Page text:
“Hey, Johnny, What are you rebelling against?”
“What’ve you got?”
It’s the famous riposte from Marlon Brando in The Wild One, a line that sent a tremor of fear through the British establishment. Strange to think now, but back in 1954, The Wild One was considered such a serious threat to British society it was banned by the Board of Film Censors for 14 years.
You see, those thin-lipped, blue-pencil censors believed Marlon Brando and his band of slovenly bikers would give youngsters “ideas on how to brutalize the public.” This was hyped response to the fact the film was loosely based on a real event, when a band of bikers took over the town of Holister in California in July 1947, during the Gypsy Tour Motorcycle Rally. Around 50 people were arrested, mainly for drunkeness, fighting, reckless driving, and disturbing the peace. Sixty people were injured, 3 seriously. Even so, it’s hard to see how the chubby Brando and his non-sensical mumblings could have inspired anyone into revolt.
Afterall, austere 1950s Britain, with its food rationing and shell-shocked, ruined cities, wasn’t Technicolor America, something John Lennon found out when he visited his local cinema to see Bill Haley and his Comets in Rock Around the Clock. Lennon had heard how riots and revolution were taking place at the film’s screenings. However, instead of seat slashing and fighting in the aisles, the nascent Beatle was dumbstruck to find his generation watching the film in silence.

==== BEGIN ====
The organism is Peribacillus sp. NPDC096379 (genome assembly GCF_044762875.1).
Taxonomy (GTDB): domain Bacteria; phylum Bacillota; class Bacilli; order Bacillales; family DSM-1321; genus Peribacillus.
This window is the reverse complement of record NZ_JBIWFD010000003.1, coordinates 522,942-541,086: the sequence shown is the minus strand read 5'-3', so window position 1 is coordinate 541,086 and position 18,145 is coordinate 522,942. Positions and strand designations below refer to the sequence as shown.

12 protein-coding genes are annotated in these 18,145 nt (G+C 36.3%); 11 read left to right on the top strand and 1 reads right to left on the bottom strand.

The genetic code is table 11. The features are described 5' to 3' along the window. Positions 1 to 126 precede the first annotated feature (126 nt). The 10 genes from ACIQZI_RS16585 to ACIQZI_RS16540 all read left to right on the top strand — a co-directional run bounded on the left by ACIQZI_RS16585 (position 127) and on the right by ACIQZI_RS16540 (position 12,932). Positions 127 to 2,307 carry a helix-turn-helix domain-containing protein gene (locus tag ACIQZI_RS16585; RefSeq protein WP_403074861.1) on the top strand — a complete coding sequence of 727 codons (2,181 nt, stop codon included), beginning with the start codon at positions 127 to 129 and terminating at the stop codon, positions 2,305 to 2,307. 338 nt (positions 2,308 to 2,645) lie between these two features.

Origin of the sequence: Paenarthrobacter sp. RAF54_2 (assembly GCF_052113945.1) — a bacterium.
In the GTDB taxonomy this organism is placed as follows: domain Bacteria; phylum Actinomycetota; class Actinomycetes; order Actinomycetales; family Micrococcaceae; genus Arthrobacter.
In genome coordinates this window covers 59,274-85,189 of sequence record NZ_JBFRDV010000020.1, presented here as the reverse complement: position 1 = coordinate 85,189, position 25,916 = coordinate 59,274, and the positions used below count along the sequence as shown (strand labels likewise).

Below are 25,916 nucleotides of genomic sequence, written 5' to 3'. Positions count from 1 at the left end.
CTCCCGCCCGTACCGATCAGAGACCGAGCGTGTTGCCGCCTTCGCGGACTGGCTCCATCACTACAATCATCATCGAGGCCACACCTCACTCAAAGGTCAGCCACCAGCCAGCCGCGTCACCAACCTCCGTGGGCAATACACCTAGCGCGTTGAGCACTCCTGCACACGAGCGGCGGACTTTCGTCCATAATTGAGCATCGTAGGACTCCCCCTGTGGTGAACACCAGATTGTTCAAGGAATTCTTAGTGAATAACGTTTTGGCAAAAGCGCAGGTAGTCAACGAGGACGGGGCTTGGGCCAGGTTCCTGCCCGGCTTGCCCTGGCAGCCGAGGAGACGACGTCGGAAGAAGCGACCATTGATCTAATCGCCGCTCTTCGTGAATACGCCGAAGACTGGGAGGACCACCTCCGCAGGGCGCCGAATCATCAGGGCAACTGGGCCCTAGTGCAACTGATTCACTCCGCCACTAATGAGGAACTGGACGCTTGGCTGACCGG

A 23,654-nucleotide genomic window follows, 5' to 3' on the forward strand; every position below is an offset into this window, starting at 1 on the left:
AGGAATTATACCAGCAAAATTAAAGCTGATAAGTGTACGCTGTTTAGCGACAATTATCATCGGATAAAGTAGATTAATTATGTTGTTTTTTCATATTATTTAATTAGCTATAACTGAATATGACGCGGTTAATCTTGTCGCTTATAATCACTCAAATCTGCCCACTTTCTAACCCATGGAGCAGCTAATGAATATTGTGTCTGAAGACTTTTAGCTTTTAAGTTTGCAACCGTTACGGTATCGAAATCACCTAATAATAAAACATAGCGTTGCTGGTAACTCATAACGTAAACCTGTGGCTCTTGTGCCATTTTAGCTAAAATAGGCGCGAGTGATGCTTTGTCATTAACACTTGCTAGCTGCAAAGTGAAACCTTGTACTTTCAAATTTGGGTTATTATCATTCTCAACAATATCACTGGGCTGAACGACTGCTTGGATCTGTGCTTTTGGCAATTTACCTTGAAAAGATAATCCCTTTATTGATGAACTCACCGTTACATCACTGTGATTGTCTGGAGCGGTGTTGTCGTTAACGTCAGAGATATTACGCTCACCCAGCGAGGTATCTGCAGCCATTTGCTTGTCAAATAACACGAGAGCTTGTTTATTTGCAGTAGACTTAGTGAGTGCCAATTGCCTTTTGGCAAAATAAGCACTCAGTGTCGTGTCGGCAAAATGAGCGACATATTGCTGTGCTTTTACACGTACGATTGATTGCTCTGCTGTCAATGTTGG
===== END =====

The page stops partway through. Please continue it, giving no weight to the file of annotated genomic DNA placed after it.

If it did cause any rebellion, then it was a revolution in the head of a young English poet called Thom Gunn.
On motorcycles, up the road, they come:
Small, black, as flies hanging in heat, the Boy,
Until the distance throws them forth, their hum
Bulges to thunder held by calf and thigh.
In goggles, donned impersonality,
In gleaming jackets trophied with the dust,
They strap in doubt–by hiding it, robust–
And almost hear a meaning in their noise.